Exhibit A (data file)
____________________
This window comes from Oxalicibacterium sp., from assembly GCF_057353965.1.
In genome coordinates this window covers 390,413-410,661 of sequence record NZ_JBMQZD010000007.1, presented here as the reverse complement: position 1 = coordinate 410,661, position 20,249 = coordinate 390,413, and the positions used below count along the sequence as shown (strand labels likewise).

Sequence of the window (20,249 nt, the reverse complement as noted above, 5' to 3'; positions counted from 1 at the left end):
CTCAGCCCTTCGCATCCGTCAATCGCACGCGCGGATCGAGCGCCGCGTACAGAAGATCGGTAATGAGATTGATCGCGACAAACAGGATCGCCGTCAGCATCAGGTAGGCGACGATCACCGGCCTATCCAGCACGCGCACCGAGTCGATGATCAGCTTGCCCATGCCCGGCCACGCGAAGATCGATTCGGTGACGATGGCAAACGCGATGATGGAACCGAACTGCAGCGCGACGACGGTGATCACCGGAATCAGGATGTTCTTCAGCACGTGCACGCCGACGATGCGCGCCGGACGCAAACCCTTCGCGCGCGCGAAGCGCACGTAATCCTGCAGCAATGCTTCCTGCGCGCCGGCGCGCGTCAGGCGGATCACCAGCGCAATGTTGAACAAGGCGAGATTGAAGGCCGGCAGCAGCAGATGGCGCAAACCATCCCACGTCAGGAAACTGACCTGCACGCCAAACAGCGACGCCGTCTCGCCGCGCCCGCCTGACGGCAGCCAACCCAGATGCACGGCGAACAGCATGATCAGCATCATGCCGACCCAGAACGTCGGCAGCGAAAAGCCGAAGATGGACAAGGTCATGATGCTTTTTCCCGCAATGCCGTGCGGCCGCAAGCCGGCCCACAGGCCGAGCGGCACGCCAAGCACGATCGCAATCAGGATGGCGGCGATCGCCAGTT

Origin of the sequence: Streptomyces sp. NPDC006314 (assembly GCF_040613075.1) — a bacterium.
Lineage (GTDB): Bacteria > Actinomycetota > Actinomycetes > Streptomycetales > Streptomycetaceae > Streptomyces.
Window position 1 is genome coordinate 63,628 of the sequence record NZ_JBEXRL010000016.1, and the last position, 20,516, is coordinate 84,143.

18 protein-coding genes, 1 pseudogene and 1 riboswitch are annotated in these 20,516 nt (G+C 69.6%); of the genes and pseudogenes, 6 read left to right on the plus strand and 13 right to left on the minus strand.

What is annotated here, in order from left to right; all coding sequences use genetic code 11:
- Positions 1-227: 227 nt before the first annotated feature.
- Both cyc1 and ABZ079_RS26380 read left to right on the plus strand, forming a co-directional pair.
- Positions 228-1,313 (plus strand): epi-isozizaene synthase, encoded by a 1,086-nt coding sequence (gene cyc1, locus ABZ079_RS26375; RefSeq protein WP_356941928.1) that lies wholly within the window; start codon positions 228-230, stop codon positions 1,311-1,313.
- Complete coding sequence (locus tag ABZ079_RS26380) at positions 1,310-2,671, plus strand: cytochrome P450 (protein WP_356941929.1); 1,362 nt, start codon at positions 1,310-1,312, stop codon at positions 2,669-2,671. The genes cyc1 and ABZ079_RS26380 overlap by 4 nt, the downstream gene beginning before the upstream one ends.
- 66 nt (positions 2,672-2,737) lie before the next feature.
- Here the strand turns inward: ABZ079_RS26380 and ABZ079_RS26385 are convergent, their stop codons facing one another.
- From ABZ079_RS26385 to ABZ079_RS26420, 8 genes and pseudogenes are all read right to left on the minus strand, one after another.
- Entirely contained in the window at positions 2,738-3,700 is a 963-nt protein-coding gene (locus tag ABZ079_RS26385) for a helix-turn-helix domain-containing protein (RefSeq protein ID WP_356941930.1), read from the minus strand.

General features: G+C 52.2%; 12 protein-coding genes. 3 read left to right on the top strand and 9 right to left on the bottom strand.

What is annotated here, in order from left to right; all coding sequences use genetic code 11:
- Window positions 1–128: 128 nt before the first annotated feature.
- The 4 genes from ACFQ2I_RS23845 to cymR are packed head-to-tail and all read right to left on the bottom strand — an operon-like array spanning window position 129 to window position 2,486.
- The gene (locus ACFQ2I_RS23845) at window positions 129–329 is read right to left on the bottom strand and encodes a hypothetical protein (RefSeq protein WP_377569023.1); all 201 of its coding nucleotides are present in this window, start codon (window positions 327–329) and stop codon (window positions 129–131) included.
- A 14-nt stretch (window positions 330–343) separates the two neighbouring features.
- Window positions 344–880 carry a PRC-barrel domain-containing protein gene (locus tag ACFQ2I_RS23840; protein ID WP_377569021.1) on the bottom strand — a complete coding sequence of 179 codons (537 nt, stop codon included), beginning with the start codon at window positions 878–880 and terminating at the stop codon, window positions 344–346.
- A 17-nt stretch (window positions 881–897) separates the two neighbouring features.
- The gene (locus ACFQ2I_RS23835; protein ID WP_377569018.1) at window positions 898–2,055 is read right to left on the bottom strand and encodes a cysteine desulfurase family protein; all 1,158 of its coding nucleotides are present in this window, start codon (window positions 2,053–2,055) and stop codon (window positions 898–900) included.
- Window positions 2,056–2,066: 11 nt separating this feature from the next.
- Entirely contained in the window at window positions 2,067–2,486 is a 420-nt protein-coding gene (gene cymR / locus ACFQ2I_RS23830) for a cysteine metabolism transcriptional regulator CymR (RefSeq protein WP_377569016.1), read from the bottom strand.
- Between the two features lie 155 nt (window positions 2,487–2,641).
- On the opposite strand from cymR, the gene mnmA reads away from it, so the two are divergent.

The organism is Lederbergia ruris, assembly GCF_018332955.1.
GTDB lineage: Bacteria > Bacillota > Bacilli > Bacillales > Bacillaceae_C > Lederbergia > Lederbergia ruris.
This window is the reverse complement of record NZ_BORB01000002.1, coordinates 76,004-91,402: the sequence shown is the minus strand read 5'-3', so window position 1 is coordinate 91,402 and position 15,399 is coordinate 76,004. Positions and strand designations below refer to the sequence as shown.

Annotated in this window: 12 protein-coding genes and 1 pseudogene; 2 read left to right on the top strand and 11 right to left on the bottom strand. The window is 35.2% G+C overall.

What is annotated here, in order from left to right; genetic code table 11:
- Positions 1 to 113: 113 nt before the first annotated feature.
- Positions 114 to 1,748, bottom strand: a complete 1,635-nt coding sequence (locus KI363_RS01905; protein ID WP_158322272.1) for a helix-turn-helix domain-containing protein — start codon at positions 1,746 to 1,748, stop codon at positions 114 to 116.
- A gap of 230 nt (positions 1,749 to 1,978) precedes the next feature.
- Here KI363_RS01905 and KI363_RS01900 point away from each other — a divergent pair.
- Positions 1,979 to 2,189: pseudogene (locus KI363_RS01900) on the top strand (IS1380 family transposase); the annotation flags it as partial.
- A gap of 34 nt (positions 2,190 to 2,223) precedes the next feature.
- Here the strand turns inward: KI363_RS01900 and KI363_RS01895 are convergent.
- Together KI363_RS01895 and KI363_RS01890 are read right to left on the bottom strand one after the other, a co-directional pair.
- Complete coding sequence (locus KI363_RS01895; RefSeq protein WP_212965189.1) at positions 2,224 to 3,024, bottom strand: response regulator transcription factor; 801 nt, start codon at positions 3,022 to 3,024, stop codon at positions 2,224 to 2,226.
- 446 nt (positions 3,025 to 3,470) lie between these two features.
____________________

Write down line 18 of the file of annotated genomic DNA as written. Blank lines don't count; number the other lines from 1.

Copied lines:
General features: G+C 52.2%; 12 protein-coding genes. 3 read left to right on the top strand and 9 right to left on the bottom strand.